There are a few foundational concepts that everyone in the industry refers to and follows. It’s up to you to choose whether or not to follow it, but you should take the time to at least understand the reasoning for them before you decide to run contrary. Not only is it valuable for you as a founder, but it will make your discussions with mentors and your external network much more productive. I don’t know how many times I’ve spent coffee meetings explaining these baseline concepts to students, instead of digging into deeper, more challenging parts of their idea.
- Lean Startup —Foundational mentality on bringing new products & services to market.
- Paul Graham’s Essays — The oracle of modern day startup creation, PG’s essays are unparalleled in their relevance, wisdom, and ease of reading. If you’re just starting, read these: one, two, three, four.
- Customer Development — The predecessor to the Lean Startup. Internalize the concepts, particularly the focus on problem/market validation.
- Crossing the Chasm — How to push successful upstarts to astronomical enterprises.
- Zero To One — Emphasizing the value of contrarian, truly unique ideas, and how to get them.
- The Innovator’s Dilemma — How small guys beat big guys.
There are many, many more books and lists of resources out there, but these cover the baseline industry terms and concepts.
Get up to speed. Expect it to take a couple months of concentrated effort.
4. Leverage the Student Card
The Student Card is a card you keep in your wallet at all times that says “I’m a student, therefore help me out.” It’s one of the most valuable things you own during your years in college. The Student Card gets you meetings with people who are otherwise untouchable/very hard to contact.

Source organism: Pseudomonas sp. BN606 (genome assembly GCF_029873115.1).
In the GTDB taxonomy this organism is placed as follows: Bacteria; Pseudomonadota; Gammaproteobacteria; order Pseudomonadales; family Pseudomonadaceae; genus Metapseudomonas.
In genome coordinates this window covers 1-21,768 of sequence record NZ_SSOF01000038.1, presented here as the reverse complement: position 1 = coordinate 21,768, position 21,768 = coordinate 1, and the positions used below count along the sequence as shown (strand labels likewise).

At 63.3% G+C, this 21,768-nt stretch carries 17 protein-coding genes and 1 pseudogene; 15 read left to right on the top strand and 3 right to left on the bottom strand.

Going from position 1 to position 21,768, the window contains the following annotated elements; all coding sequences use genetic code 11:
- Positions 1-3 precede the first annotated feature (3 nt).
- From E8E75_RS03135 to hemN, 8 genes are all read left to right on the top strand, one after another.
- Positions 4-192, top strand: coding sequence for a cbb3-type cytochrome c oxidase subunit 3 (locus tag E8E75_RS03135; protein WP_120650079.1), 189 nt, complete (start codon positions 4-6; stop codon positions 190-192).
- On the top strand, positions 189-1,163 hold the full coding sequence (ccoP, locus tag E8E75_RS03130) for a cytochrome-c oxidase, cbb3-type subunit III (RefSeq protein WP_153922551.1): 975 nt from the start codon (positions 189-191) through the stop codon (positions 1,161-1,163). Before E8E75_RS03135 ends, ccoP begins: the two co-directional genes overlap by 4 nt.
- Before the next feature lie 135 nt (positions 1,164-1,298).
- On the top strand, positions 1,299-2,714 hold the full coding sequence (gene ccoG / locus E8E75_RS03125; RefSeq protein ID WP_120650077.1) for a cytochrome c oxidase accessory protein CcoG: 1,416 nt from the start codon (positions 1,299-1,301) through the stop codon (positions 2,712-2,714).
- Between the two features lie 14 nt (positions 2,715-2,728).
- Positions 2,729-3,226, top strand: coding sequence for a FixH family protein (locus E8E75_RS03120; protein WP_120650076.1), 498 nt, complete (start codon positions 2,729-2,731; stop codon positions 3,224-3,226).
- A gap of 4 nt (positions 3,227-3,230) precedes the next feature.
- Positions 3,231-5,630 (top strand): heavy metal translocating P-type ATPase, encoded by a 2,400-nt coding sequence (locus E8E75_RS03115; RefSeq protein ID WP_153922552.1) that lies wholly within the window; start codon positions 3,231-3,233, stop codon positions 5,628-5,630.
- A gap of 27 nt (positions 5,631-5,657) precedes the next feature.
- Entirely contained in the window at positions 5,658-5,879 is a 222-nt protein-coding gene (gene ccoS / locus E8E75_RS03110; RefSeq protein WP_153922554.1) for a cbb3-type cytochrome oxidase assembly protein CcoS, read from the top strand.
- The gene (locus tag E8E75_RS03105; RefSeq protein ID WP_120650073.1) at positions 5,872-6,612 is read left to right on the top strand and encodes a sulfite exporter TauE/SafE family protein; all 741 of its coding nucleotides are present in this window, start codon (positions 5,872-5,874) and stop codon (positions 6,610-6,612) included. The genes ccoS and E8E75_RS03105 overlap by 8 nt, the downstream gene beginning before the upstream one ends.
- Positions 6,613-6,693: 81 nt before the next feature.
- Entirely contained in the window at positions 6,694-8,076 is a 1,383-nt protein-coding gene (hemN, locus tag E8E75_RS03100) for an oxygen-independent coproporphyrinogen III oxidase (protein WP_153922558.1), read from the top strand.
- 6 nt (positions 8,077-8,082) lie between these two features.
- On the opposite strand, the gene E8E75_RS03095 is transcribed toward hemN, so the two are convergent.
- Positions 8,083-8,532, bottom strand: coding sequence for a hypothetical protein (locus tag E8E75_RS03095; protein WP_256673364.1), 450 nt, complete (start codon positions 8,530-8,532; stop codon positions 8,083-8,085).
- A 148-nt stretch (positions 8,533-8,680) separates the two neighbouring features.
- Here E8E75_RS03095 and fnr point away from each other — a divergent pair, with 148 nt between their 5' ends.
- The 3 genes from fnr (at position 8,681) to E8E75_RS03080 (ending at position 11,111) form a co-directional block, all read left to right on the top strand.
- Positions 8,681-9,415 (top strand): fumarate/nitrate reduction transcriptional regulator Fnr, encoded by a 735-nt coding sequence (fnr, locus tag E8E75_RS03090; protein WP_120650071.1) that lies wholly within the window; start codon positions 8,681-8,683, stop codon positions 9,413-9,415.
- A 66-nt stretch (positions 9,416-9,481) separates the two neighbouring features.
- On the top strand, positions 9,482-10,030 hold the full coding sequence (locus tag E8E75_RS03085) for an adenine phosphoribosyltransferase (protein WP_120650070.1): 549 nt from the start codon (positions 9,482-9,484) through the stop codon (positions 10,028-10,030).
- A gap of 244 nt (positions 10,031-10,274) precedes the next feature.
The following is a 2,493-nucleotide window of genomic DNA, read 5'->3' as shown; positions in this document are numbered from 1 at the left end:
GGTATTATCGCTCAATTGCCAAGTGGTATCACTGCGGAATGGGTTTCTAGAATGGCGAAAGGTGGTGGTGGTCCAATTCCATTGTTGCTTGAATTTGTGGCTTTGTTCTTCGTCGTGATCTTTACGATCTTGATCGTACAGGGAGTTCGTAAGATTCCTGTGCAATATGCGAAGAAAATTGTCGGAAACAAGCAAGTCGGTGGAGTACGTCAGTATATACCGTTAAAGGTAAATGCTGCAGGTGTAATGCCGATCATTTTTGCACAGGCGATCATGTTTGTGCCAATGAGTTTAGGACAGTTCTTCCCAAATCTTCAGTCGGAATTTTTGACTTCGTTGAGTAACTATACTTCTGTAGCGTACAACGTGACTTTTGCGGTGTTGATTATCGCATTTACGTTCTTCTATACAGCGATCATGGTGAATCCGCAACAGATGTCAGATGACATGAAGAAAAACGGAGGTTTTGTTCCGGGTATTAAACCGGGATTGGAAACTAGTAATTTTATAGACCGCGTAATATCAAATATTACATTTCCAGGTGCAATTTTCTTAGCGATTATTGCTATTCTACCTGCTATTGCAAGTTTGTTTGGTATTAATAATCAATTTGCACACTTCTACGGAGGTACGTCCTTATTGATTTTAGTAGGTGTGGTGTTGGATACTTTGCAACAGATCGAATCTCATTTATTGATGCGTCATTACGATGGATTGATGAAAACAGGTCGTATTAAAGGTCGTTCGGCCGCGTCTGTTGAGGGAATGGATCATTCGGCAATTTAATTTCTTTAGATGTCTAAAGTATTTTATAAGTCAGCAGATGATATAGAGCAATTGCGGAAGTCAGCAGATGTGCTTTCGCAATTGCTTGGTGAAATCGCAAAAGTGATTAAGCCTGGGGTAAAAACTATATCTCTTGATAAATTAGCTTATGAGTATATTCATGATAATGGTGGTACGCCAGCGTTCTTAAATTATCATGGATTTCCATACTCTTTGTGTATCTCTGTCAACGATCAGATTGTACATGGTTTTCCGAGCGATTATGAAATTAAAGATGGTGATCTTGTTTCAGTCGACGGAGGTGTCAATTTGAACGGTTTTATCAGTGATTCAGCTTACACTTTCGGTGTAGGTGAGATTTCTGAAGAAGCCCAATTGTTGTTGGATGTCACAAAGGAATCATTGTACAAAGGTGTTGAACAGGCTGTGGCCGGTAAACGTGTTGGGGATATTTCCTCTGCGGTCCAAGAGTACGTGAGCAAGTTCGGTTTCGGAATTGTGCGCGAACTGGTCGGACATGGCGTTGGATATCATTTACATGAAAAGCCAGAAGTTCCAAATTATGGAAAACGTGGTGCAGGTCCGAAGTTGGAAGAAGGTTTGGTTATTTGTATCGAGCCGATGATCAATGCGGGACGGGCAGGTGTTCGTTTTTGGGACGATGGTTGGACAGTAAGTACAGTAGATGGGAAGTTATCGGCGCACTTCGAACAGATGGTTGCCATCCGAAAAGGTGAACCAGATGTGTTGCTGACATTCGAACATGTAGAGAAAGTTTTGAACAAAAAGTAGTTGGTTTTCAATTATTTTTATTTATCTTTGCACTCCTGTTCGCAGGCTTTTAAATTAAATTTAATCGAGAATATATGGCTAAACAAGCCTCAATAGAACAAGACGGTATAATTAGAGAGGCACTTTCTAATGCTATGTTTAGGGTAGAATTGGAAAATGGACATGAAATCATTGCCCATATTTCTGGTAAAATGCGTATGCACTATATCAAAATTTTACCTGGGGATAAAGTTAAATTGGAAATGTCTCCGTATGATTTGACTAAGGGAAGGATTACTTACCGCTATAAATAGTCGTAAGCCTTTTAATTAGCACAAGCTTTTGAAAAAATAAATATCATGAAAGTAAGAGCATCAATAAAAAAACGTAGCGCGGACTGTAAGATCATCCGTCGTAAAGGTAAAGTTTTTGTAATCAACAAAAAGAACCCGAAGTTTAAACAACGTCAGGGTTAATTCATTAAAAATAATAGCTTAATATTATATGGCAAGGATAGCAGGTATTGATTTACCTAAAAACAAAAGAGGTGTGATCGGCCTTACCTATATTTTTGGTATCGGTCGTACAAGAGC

Here’s a truth about adulting: after college, you’re expected to figure life out. No more training wheels, you’re just another shmuck trying to make their way.
But as a student, you get the amazing opportunity to connect with anyone you want and actually get a response! Why? Because everyone wants to be heard, feel important, and feel like they’re a good, altruistic person. Getting coffee with a local student to answer their questions and mentor them gives all these feelings. Leverage this once-in-a-lifetime membership card to build your network of CEOs, founders, investors, executives, and other industry leaders.
For an exact play-by-play on how to do this, email me at email@example.com
5. Enjoy it!
For those with entrepreneurial bones, there’s nothing quite like that feeling of launching and seeing people get value from your creation. There’s an addictive rush that comes with solving problems, with your unique efforts, for real people. The feeling of freedom and fear that comes with paving your own road. The deep camaraderie you feel with your co-founder, through the highest of highs and lowest of lows.
College is a unique blip where disbelief is suspended, time is under your control, and the entire world is rooting for you to win.
I always enjoy meeting ambitious students and entrepreneurs. Feel free to reach out at firstname.lastname@example.org